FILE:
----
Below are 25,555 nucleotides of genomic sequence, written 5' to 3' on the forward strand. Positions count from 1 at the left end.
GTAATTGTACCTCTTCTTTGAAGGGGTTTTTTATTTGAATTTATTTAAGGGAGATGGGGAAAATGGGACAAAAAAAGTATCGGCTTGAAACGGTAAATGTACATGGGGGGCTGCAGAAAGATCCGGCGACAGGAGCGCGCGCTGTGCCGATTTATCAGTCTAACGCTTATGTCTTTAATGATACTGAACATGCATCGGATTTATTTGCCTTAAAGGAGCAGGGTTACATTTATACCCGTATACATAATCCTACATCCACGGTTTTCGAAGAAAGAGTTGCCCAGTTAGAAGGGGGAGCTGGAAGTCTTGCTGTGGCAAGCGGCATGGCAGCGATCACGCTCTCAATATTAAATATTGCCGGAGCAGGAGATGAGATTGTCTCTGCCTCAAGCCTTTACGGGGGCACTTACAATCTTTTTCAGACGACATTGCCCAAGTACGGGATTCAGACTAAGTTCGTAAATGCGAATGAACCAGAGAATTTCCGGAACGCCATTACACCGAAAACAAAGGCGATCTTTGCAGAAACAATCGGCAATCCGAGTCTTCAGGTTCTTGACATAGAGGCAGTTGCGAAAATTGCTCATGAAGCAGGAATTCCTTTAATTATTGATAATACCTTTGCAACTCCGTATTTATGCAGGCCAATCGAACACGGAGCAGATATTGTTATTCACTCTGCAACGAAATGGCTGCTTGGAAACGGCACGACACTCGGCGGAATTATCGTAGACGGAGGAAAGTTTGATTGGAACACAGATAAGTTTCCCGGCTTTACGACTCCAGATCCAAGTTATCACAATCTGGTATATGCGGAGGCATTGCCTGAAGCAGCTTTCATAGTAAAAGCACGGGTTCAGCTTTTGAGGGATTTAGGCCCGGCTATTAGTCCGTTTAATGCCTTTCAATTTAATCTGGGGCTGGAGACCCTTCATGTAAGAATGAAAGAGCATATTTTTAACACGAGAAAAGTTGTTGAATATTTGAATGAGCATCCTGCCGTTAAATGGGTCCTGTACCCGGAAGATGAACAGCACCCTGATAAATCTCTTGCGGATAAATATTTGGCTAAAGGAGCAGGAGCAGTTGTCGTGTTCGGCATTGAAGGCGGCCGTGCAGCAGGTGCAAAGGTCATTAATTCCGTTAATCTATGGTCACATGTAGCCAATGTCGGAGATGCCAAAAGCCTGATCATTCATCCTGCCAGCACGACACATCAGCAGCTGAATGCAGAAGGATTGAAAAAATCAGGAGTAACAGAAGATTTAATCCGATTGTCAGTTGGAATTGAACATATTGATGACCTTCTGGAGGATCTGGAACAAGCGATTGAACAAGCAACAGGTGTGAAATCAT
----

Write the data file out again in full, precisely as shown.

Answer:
Below are 25,555 nucleotides of genomic sequence, written 5' to 3' on the forward strand. Positions count from 1 at the left end.
GTAATTGTACCTCTTCTTTGAAGGGGTTTTTTATTTGAATTTATTTAAGGGAGATGGGGAAAATGGGACAAAAAAAGTATCGGCTTGAAACGGTAAATGTACATGGGGGGCTGCAGAAAGATCCGGCGACAGGAGCGCGCGCTGTGCCGATTTATCAGTCTAACGCTTATGTCTTTAATGATACTGAACATGCATCGGATTTATTTGCCTTAAAGGAGCAGGGTTACATTTATACCCGTATACATAATCCTACATCCACGGTTTTCGAAGAAAGAGTTGCCCAGTTAGAAGGGGGAGCTGGAAGTCTTGCTGTGGCAAGCGGCATGGCAGCGATCACGCTCTCAATATTAAATATTGCCGGAGCAGGAGATGAGATTGTCTCTGCCTCAAGCCTTTACGGGGGCACTTACAATCTTTTTCAGACGACATTGCCCAAGTACGGGATTCAGACTAAGTTCGTAAATGCGAATGAACCAGAGAATTTCCGGAACGCCATTACACCGAAAACAAAGGCGATCTTTGCAGAAACAATCGGCAATCCGAGTCTTCAGGTTCTTGACATAGAGGCAGTTGCGAAAATTGCTCATGAAGCAGGAATTCCTTTAATTATTGATAATACCTTTGCAACTCCGTATTTATGCAGGCCAATCGAACACGGAGCAGATATTGTTATTCACTCTGCAACGAAATGGCTGCTTGGAAACGGCACGACACTCGGCGGAATTATCGTAGACGGAGGAAAGTTTGATTGGAACACAGATAAGTTTCCCGGCTTTACGACTCCAGATCCAAGTTATCACAATCTGGTATATGCGGAGGCATTGCCTGAAGCAGCTTTCATAGTAAAAGCACGGGTTCAGCTTTTGAGGGATTTAGGCCCGGCTATTAGTCCGTTTAATGCCTTTCAATTTAATCTGGGGCTGGAGACCCTTCATGTAAGAATGAAAGAGCATATTTTTAACACGAGAAAAGTTGTTGAATATTTGAATGAGCATCCTGCCGTTAAATGGGTCCTGTACCCGGAAGATGAACAGCACCCTGATAAATCTCTTGCGGATAAATATTTGGCTAAAGGAGCAGGAGCAGTTGTCGTGTTCGGCATTGAAGGCGGCCGTGCAGCAGGTGCAAAGGTCATTAATTCCGTTAATCTATGGTCACATGTAGCCAATGTCGGAGATGCCAAAAGCCTGATCATTCATCCTGCCAGCACGACACATCAGCAGCTGAATGCAGAAGGATTGAAAAAATCAGGAGTAACAGAAGATTTAATCCGATTGTCAGTTGGAATTGAACATATTGATGACCTTCTGGAGGATCTGGAACAAGCGATTGAACAAGCAACAGGTGTGAAATCAT